Located on the shore of Lake Cocibolca, Granada is a Nicaraguan colonial city that with its streets and architecture takes us back to the past. Founded in 1524 by Francisco Hernández de Córdoba, it was one of the major European cities on American territory and is now one of the most touristic cities in the country. As one of Nicaragua’s tourist destinations, the city of Granada sells itself, and everybody falls in love with its colonial houses and streets. But besides that it offers its guests plenty of places full of history, art and culture. Granada Tourism Sightseeing in Granada is very easy; there are a large number of tour operators offering a tour of the city and its surroundings. For its part, the Nicaraguan Tourism Institute (INTUR) also provides information offices with places you could visit. Five star hotels and affordable hostels are available throughout the city. Also this corner of Nicaragua is characterized by specialty restaurants that serve food such as French, Italian, Spanish or Chinese, and especially typical Nicaraguan food. The great majority of these sites are on “La Calzada” (The Roadway) the living center of the city; night or day, this street offers a party atmosphere with hotels, bars and restaurants offering a culinary tour of the world and music for all tastes. Without a doubt the main tourist attraction of the “Gran Sultana” (Great Sultan), as this city is called, are its five colonial churches that besides offering religious services offer museums, religious art and even panoramic views of the city. The Cathedral Church of Granada, located in front of the central park (Parque Colon), is the symbol of the city. The style is distinguished starting with the neoclassical facade and inside the temple there are four fully active chapels. Although it was finished in 1583, it has received big hits on its infrastructure and it has been renovated several times. The most significant damage was in 1856 when William Walker (American mercenary) with his filibusters destroyed it completely. A striking light blue paints the neoclassical facade of the San Francisco church. Like almost everything in Granada, this temple has the scars of history of war and intervention; destroyed three times, it has suffered extensive renovations that have turned it into a combination of neoclassical and in its interior, modern romance. Next to this church is the Museum of the San Francisco Convent that house permanent and temporary exhibitions of paintings, sculptures, a model of the city, popular religious imagery and archaeological pieces dating from the year 300 AD such as clay pots and idols of stone that have been rescued and restored. Most of these pieces come from the Zapatera Island located on Lake Cocibolca which is very close to the city. In the center of the city is the church of La Merced, its construction began in the mid sixteenth century therefore still belongs to the Baroque style and in one of its sides has a bell tower. Because of its height, the tower gives a panoramic view of the city, Lake Nicaragua, the small islands in the lake, and the Mombacho volcano. To the east of Granada, facing the lake stands the Church of Guadalupe, built by Fray Benito Baltodano in 1626. Its facade reveals the passing of time, which makes it a relic. With history on its walls in the west of the city is the Church of Xalteva, its name is taken from the indigenous community that was located there before the arrival of the Spanish, which is an evidence of the imposition of the Catholic religion in the country. It was built in the middle of the colony and due to its strategic location it was used as a military fort on several occasions such as the National War which occurred between 1856 and 1857 during which it was destroyed. The latest reconstruction of the temple was completed in 1921. Still in Xalteva, on one side of the church are located the Xalteva walls, these are the ruins of the old division that was made at the time of the conquest, by one side, toward the lake was the colonists of the city and on the other side, overcrowded, was the now extinct indigenous community of Xalteva. To the west, near the end of the Real de Xalteva Street, lays “La Polvora” (The Gunpowder), a fortress built in 1748 to defend the city from pirates. The building was constructed in a pentagon shape and the five towers located on each side were used as the center of punishment in different wars and dynasties. Now this place just keeps some ancient artifacts that serve to recall the story. Beyond the religious belief that you can profess to get to Granada and not do the tour through the churches would be a real “sin.” The architecture of the facades and interiors, plus the history hidden in its walls is a journey back to the past that you can only enjoy in Nicaragua.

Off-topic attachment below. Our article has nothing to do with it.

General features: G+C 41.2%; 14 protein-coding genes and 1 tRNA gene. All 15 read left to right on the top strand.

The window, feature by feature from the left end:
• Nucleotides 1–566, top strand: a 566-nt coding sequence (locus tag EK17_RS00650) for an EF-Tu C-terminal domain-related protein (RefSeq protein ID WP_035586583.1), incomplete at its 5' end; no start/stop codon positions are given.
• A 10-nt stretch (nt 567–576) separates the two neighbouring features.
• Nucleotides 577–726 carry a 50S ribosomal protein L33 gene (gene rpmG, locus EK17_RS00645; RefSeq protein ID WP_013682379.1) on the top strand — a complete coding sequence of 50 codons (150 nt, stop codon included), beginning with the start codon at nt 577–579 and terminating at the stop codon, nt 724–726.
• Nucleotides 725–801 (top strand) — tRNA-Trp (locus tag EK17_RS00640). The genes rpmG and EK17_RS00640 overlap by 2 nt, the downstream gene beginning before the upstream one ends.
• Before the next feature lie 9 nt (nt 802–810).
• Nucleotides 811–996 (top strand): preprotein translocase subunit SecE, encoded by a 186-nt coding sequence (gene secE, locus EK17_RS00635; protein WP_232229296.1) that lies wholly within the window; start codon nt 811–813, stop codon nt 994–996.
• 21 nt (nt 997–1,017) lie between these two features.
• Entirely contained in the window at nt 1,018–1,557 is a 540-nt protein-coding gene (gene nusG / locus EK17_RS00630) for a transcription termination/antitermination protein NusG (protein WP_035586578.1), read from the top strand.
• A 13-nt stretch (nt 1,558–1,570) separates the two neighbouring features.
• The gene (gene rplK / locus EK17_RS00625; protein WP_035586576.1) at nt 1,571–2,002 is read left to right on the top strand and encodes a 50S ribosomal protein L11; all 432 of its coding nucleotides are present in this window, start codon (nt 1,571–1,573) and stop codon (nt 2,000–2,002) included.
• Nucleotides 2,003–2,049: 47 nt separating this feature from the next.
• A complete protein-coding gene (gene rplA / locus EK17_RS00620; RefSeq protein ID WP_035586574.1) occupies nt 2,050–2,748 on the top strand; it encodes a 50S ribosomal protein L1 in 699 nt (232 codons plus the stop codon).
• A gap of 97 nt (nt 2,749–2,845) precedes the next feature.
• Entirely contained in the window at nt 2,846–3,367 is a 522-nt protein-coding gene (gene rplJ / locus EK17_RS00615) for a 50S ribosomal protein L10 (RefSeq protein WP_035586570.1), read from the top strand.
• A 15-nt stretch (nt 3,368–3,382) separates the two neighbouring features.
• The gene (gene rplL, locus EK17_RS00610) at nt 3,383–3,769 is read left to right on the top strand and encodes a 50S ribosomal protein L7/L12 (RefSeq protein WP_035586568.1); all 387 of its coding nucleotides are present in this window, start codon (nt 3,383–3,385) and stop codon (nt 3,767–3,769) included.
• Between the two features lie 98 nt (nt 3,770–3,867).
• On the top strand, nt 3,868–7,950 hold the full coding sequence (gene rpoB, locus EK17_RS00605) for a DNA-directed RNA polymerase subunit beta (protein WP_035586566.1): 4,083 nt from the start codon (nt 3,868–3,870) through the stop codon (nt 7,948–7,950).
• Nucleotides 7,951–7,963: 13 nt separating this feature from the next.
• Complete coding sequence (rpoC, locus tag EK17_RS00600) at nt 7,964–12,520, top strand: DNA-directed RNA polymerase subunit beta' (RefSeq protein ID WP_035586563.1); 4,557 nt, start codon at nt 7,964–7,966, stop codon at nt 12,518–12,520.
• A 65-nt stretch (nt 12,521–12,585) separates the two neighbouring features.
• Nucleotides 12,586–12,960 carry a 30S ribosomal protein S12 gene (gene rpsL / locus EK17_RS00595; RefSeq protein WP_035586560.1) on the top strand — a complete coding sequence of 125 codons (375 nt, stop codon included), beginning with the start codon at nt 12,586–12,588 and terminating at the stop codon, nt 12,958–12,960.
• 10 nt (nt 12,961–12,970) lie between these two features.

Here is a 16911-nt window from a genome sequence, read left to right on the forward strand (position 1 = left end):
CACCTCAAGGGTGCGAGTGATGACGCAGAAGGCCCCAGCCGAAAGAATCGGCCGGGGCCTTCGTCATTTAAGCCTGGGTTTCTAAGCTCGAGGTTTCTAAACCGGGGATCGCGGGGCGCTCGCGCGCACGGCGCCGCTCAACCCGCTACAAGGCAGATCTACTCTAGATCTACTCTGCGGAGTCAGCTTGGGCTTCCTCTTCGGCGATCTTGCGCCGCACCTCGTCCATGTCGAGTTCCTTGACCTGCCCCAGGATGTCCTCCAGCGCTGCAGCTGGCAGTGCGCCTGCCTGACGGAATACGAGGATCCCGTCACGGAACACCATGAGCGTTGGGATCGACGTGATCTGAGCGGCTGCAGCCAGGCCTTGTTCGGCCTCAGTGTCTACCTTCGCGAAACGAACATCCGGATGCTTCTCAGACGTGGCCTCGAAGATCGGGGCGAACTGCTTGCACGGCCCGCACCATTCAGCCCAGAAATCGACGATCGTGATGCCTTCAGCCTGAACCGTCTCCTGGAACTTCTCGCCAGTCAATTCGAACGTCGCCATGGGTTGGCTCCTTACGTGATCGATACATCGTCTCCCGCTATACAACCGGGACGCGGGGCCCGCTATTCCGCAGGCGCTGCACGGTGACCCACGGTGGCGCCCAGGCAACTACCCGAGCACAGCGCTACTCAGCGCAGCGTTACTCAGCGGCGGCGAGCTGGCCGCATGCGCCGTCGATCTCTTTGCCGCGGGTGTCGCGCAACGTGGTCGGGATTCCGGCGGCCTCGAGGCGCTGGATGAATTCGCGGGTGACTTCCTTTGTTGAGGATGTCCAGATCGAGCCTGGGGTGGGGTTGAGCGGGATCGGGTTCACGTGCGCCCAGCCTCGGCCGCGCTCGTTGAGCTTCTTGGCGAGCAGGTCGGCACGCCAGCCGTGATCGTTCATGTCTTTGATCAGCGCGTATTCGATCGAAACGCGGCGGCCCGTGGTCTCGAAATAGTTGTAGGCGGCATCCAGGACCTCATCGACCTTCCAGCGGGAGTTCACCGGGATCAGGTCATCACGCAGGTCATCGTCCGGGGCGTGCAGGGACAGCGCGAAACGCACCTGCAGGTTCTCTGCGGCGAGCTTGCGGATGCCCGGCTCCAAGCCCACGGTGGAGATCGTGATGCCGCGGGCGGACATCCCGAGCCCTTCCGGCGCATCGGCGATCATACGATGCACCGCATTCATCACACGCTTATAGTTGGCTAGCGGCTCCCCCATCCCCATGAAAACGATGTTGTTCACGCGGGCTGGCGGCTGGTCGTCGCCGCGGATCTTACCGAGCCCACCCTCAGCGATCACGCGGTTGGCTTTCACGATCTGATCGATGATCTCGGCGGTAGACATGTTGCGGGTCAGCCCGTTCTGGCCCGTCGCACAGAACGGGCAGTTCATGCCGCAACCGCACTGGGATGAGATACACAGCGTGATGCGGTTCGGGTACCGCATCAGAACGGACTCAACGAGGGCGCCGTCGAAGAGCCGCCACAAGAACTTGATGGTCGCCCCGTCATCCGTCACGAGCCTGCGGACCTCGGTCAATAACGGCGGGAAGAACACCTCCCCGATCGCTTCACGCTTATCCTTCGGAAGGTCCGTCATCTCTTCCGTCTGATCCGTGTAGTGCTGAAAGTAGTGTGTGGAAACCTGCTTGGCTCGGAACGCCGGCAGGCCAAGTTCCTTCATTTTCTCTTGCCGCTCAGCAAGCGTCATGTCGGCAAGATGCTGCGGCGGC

Top Five Managua Day Trips for Adventure Travelers